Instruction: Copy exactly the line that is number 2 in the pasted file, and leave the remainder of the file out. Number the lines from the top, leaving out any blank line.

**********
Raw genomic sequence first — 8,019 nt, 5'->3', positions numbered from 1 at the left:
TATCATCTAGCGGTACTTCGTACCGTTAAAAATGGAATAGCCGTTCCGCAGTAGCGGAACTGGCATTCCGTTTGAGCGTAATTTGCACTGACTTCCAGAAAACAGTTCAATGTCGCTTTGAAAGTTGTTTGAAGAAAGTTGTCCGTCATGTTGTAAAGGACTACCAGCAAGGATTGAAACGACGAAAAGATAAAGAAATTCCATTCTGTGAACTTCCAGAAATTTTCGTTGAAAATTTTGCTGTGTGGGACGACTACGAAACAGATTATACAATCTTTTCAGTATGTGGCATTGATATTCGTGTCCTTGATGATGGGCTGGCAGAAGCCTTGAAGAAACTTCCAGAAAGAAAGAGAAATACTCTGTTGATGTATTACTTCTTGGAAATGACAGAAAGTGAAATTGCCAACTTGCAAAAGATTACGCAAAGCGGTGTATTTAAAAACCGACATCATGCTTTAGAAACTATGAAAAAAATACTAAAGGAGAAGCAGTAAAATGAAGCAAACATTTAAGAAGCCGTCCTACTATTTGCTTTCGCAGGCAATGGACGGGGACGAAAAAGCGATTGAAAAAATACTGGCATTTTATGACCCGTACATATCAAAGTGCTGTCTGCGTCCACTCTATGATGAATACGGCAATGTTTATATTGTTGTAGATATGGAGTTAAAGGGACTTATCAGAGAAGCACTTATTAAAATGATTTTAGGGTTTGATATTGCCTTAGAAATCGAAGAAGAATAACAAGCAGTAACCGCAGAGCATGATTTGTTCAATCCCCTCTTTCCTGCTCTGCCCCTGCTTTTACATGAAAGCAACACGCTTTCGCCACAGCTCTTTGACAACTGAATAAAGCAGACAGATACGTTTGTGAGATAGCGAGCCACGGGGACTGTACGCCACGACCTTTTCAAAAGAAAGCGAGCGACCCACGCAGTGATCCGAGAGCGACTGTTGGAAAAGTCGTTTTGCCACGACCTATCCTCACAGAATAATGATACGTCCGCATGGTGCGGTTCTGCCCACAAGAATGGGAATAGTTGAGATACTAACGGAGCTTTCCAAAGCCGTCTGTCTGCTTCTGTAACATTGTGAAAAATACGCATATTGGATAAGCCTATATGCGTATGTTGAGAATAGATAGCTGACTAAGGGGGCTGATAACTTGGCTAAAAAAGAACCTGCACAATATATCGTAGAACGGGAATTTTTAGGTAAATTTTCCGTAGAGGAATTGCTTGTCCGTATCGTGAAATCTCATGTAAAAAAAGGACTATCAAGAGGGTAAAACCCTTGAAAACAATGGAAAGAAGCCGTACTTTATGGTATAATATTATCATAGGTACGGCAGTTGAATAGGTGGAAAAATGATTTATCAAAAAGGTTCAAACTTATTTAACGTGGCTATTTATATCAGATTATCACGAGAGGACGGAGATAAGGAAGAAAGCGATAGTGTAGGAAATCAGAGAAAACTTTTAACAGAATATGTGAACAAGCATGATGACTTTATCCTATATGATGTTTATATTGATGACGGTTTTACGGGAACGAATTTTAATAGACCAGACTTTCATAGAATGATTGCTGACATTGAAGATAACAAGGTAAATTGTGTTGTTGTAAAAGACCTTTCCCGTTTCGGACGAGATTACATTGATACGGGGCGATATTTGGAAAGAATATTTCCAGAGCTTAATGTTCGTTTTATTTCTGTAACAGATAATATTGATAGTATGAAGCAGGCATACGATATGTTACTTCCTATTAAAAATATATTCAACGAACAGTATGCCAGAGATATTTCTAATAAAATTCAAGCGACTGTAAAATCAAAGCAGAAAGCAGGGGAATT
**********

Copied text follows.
TATCATCTAGCGGTACTTCGTACCGTTAAAAATGGAATAGCCGTTCCGCAGTAGCGGAACTGGCATTCCGTTTGAGCGTAATTTGCACTGACTTCCAGAAAACAGTTCAATGTCGCTTTGAAAGTTGTTTGAAGAAAGTTGTCCGTCATGTTGTAAAGGACTACCAGCAAGGATTGAAACGACGAAAAGATAAAGAAATTCCATTCTGTGAACTTCCAGAAATTTTCGTTGAAAATTTTGCTGTGTGGGACGACTACGAAACAGATTATACAATCTTTTCAGTATGTGGCATTGATATTCGTGTCCTTGATGATGGGCTGGCAGAAGCCTTGAAGAAACTTCCAGAAAGAAAGAGAAATACTCTGTTGATGTATTACTTCTTGGAAATGACAGAAAGTGAAATTGCCAACTTGCAAAAGATTACGCAAAGCGGTGTATTTAAAAACCGACATCATGCTTTAGAAACTATGAAAAAAATACTAAAGGAGAAGCAGTAAAATGAAGCAAACATTTAAGAAGCCGTCCTACTATTTGCTTTCGCAGGCAATGGACGGGGACGAAAAAGCGATTGAAAAAATACTGGCATTTTATGACCCGTACATATCAAAGTGCTGTCTGCGTCCACTCTATGATGAATACGGCAATGTTTATATTGTTGTAGATATGGAGTTAAAGGGACTTATCAGAGAAGCACTTATTAAAATGATTTTAGGGTTTGATATTGCCTTAGAAATCGAAGAAGAATAACAAGCAGTAACCGCAGAGCATGATTTGTTCAATCCCCTCTTTCCTGCTCTGCCCCTGCTTTTACATGAAAGCAACACGCTTTCGCCACAGCTCTTTGACAACTGAATAAAGCAGACAGATACGTTTGTGAGATAGCGAGCCACGGGGACTGTACGCCACGACCTTTTCAAAAGAAAGCGAGCGACCCACGCAGTGATCCGAGAGCGACTGTTGGAAAAGTCGTTTTGCCACGACCTATCCTCACAGAATAATGATACGTCCGCATGGTGCGGTTCTGCCCACAAGAATGGGAATAGTTGAGATACTAACGGAGCTTTCCAAAGCCGTCTGTCTGCTTCTGTAACATTGTGAAAAATACGCATATTGGATAAGCCTATATGCGTATGTTGAGAATAGATAGCTGACTAAGGGGGCTGATAACTTGGCTAAAAAAGAACCTGCACAATATATCGTAGAACGGGAATTTTTAGGTAAATTTTCCGTAGAGGAATTGCTTGTCCGTATCGTGAAATCTCATGTAAAAAAAGGACTATCAAGAGGGTAAAACCCTTGAAAACAATGGAAAGAAGCCGTACTTTATGGTATAATATTATCATAGGTACGGCAGTTGAATAGGTGGAAAAATGATTTATCAAAAAGGTTCAAACTTATTTAACGTGGCTATTTATATCAGATTATCACGAGAGGACGGAGATAAGGAAGAAAGCGATAGTGTAGGAAATCAGAGAAAACTTTTAACAGAATATGTGAACAAGCATGATGACTTTATCCTATATGATGTTTATATTGATGACGGTTTTACGGGAACGAATTTTAATAGACCAGACTTTCATAGAATGATTGCTGACATTGAAGATAACAAGGTAAATTGTGTTGTTGTAAAAGACCTTTCCCGTTTCGGACGAGATTACATTGATACGGGGCGATATTTGGAAAGAATATTTCCAGAGCTTAATGTTCGTTTTATTTCTGTAACAGATAATATTGATAGTATGAAGCAGGCATACGATATGTTACTTCCTATTAAAAATATATTCAACGAACAGTATGCCAGAGATATTTCTAATAAAATTCAAGCGACTGTAAAATCAAAGCAGAAAGCAGGGGAATT